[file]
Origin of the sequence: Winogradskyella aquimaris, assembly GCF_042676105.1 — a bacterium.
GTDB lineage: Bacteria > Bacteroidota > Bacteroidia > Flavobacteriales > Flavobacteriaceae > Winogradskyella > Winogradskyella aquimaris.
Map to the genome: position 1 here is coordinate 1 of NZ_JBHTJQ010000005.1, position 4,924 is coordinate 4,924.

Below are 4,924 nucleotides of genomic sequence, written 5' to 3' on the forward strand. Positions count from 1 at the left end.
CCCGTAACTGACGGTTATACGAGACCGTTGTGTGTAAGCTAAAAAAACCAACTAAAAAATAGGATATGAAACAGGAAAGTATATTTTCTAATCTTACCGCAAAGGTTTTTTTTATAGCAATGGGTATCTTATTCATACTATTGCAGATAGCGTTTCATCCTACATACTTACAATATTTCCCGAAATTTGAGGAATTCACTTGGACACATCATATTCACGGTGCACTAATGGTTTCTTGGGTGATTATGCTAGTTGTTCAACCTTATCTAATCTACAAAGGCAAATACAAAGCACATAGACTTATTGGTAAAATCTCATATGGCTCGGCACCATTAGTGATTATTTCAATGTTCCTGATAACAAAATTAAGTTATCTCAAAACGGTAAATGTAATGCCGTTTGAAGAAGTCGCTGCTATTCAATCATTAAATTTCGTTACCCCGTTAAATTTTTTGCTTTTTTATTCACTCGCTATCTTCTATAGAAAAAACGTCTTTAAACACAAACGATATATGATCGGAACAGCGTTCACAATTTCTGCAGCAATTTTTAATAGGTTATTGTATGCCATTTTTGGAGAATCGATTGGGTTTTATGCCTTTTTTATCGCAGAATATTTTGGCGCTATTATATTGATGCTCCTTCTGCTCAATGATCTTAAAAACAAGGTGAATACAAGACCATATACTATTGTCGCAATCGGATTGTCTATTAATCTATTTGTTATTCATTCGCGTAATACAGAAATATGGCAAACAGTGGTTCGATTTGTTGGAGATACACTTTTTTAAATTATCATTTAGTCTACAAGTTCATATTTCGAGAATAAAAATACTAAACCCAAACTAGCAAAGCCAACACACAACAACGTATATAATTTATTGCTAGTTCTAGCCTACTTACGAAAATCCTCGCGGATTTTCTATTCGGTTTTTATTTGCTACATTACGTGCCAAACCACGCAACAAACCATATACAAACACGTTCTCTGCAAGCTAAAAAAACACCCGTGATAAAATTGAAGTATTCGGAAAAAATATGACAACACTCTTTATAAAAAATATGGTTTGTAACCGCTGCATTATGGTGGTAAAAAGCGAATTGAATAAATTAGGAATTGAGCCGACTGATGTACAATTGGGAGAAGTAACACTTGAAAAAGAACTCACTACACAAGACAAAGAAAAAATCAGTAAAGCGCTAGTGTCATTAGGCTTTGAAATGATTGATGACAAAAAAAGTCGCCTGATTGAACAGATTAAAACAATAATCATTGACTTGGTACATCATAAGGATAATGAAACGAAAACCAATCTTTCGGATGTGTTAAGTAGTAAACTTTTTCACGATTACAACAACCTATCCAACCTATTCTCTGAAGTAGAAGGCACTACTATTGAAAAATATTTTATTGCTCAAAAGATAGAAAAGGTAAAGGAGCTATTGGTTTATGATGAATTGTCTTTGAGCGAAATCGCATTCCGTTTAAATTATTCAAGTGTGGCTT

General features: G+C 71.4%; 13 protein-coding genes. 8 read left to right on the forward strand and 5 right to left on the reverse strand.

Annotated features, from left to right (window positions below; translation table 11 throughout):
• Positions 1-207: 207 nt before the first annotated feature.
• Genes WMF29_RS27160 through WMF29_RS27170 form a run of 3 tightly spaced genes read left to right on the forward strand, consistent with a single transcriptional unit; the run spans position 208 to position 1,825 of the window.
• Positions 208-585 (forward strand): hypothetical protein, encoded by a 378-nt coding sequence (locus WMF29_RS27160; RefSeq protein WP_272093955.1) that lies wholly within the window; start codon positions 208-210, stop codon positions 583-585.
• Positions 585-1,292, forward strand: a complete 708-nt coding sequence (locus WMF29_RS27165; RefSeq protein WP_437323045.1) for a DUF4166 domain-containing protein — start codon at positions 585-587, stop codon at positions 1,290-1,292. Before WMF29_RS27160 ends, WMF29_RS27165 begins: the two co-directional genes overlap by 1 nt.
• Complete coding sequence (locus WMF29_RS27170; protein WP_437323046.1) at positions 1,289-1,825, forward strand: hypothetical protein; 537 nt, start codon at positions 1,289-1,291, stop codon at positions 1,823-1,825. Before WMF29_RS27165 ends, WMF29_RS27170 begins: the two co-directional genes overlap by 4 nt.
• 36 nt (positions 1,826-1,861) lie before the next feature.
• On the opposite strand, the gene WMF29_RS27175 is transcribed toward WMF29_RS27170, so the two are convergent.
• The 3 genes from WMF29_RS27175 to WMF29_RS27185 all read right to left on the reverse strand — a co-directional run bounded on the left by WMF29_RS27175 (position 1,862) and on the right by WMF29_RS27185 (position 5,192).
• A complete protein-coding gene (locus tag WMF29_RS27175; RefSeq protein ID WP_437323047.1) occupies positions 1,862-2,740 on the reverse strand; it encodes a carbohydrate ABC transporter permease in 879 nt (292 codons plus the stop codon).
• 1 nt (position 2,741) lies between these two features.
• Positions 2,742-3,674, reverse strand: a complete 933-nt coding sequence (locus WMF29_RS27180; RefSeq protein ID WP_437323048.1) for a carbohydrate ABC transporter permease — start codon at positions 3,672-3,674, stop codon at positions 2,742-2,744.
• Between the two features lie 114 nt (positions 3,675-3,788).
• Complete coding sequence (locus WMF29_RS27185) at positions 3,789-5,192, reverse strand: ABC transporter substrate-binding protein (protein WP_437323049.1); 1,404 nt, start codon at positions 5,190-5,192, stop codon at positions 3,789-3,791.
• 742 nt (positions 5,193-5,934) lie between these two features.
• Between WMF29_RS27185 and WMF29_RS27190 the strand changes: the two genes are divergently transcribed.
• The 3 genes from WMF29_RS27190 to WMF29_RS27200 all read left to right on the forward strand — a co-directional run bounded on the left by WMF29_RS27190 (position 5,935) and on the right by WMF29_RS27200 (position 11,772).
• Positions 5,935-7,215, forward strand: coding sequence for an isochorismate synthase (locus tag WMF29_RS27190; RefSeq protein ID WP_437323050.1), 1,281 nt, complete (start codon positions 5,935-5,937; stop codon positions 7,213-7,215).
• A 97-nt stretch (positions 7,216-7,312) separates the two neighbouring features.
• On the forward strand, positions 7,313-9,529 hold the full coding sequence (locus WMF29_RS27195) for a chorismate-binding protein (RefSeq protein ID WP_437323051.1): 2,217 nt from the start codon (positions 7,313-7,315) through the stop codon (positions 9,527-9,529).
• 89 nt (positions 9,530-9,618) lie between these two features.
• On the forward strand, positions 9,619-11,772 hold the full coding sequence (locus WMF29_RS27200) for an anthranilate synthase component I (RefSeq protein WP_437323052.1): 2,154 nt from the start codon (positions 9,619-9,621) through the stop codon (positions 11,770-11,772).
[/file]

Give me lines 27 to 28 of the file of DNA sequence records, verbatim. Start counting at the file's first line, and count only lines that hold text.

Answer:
• 89 nt (positions 9,530-9,618) lie between these two features.
• On the forward strand, positions 9,619-11,772 hold the full coding sequence (locus WMF29_RS27200) for an anthranilate synthase component I (RefSeq protein WP_437323052.1): 2,154 nt from the start codon (positions 9,619-9,621) through the stop codon (positions 11,770-11,772).